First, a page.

Layer 6.jpg

The All-Elusive ‘Expander’

What exactly is an expander on a channel strip or within a gate?

Most of us in the field of audio and its many facets, whether it be as a professional or amateur, have experience using a noise-gate. Where there is a noise-gate, there is usually an “Expander.” What even is an Expander? Obviously, it is a process that “expands” . . . but I plan to dig in deeper in order to shed some light on expanders and moreover, the practical application of using them in our workflow.

There are a few important distinctions to make when conceptually separating an expander from other dynamic processes, such as a compressor or gate. All of these have very similar controls such as a ratio, threshold, attack & release, but expanders usually also contain a “Range” control.

The most simple explanation of an expander is that it increases the dynamic range of the audio that's running through it. This sounds amazing, doesn't it?! Behaving oppositely from a compressor, there may come a time when it is just the tool needed . . . or so it may seem.

There are two types of expanders, upward & downward. Downward refers to making a quiet sound even quieter, while an upward-type of expansion refers to making a loud sound even louder. How this happens and to what extent depends on the expander's threshold and range. When the audio level is above that of the threshold, upward expansion occurs; when the audio signal is below the threshold, downward expansion will occur.

To be more precise, here are the parameters of an expander:

Attack: Sets how fast expansion responds when a signal level crosses the threshold

Release: Sets how fast the expansion recovers after a signal level crosses the threshold

Threshold: Sets the level where expansion occurs

Ratio: Sets the amount of expansion that is applied

Range: Limits the maximum amount of applied gain change

Honestly, I have not used expanders very often, but as a result of my research it appears the following are the best descriptions and uses for an expander, both upward and downward. Shout out to Fabfilter to their amazing plug-ins! Below features their multiband compressor for examples.

Layer 6.jpg

Upward Expansion

With upward expansion, it appears it could be a useful tool to help bring out attack and excitement on particular sound sources that are already usually very dynamic. This includes drums and piano or even vocals. I have read about expanders being used in mixing to aid in making a vocal more prominent by adding a sort of transient shaping.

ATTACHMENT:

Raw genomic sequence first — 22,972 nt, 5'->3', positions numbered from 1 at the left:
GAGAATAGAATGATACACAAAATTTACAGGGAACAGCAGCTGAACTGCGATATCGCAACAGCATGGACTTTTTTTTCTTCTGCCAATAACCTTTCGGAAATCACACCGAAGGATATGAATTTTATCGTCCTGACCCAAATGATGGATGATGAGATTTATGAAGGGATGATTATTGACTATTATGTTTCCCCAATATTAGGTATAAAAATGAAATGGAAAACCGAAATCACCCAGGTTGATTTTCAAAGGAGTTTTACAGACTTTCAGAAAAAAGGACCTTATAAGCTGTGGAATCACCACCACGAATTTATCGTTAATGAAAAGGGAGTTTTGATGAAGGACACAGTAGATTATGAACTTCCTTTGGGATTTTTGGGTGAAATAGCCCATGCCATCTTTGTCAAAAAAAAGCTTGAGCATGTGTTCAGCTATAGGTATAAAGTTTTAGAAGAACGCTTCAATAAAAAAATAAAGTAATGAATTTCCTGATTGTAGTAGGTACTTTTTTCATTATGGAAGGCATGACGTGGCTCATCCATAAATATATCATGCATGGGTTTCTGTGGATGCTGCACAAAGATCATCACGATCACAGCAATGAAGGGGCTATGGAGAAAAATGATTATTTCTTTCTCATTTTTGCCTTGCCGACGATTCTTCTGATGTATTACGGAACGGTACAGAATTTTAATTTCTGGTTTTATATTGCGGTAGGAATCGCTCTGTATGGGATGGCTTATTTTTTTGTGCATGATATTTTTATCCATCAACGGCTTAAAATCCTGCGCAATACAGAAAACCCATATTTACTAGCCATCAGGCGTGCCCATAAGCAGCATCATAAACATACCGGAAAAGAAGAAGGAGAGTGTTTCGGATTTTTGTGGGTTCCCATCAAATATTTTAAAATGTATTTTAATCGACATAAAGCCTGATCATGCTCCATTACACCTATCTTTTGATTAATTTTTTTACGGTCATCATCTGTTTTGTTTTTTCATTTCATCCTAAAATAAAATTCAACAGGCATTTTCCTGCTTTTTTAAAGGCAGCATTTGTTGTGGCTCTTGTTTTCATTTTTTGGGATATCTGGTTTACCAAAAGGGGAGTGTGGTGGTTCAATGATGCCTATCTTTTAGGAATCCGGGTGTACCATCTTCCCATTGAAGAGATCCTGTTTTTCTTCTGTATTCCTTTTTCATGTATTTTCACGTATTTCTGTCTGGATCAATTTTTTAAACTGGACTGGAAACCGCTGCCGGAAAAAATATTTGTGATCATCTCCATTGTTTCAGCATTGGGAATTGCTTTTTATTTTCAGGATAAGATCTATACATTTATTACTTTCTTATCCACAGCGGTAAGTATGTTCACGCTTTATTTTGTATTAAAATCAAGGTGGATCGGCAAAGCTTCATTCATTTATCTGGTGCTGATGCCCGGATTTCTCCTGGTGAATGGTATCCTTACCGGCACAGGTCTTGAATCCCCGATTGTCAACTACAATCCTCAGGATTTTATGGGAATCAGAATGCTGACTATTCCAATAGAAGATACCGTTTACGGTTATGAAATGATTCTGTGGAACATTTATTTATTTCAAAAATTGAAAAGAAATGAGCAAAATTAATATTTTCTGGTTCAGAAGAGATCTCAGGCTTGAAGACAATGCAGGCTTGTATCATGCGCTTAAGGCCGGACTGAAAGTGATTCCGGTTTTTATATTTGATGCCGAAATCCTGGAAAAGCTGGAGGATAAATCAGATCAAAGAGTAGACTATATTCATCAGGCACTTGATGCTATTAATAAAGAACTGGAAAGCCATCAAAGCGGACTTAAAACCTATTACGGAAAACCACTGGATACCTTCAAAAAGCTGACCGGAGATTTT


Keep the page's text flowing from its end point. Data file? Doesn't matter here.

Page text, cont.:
Layer 7.jpg

Downward Expansion

Downward expansion appears to be the most common type of expansion and is most similar to that of a noise-gate. By attenuating the signal when it falls below the set threshold, more dynamic range will theoretically be achieved. Mastering engineers may sometimes utilize this tool in the instance of receiving a ‘ready-for-master’ mix that is over-compressed. Downward expanders also seem to have some viability in the realm of reducing noise and bleed in a mix; it can be used as a less-aggressive gate. Others have described using expanders to help control reverb tails, delays and echos.

Involving the use of expanders in ones’ mixing workflow sounds great . . . however, armed with the knowledge of what expanders are and how they may be used, I find myself wondering what the practical applications of using them are and how helpful they may be in real-world scenarios. For help on this mission, I have turned to friend, colleague and Grammy-Award Winning Engineer: Clark Hagan. If there is anyone with experience on the practical application of various audio processes, it is him.

My questions posed to Mr. Hagan were simple and straightforward; what is an expander to you and how often have you used it in your career. It turns out that Clark, “. . . rarely used expanders . . .”

When asked about the practicality of expanders, Clark provided more insight on when he personally has used them, “I think sometimes expanders are a tool for when you want to correct something that wasn’t recorded correctly . . . but there are also great tricks expanders can be used for..”

As with any type of audio processing, one must simply take the time to experiment with them to find how it may be useful in his or her workflow. Personally, after much research and many conversations concerning expanders, I most definitely plan on at least attempting to add it as just one more tool in my ever-expanding ‘audio tool bag’ and will follow up with all of you on my successes and failures in the next edition of KMGLife® Inc.’s Blog!